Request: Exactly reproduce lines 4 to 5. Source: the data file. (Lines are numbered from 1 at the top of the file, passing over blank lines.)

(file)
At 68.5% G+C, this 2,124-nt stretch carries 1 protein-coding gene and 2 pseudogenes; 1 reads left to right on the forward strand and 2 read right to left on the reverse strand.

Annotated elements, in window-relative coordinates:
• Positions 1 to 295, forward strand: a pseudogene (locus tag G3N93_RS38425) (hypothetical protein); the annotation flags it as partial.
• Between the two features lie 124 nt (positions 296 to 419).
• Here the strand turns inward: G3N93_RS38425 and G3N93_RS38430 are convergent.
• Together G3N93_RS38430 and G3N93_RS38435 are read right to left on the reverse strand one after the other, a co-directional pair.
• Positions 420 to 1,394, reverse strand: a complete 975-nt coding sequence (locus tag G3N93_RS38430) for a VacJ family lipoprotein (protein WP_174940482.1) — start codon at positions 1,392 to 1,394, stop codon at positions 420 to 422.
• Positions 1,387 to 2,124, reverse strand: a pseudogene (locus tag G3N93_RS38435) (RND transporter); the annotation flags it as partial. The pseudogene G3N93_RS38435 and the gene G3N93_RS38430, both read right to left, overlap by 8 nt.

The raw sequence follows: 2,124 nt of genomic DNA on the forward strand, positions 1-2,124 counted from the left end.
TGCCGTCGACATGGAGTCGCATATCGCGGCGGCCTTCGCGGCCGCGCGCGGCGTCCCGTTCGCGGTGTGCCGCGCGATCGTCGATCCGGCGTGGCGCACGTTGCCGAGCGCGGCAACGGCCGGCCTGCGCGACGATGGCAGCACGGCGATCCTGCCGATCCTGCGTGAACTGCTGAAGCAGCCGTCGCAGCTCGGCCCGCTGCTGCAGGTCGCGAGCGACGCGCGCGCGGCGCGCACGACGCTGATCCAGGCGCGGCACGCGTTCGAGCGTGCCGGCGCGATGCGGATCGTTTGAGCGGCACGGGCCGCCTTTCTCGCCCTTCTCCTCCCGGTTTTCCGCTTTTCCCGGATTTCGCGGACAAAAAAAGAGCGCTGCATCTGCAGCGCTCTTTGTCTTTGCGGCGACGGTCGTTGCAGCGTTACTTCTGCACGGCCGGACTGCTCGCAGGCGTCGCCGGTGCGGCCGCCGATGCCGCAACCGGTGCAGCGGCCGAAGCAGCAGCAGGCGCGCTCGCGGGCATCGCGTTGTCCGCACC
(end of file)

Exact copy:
• Between the two features lie 124 nt (positions 296 to 419).
• Here the strand turns inward: G3N93_RS38425 and G3N93_RS38430 are convergent.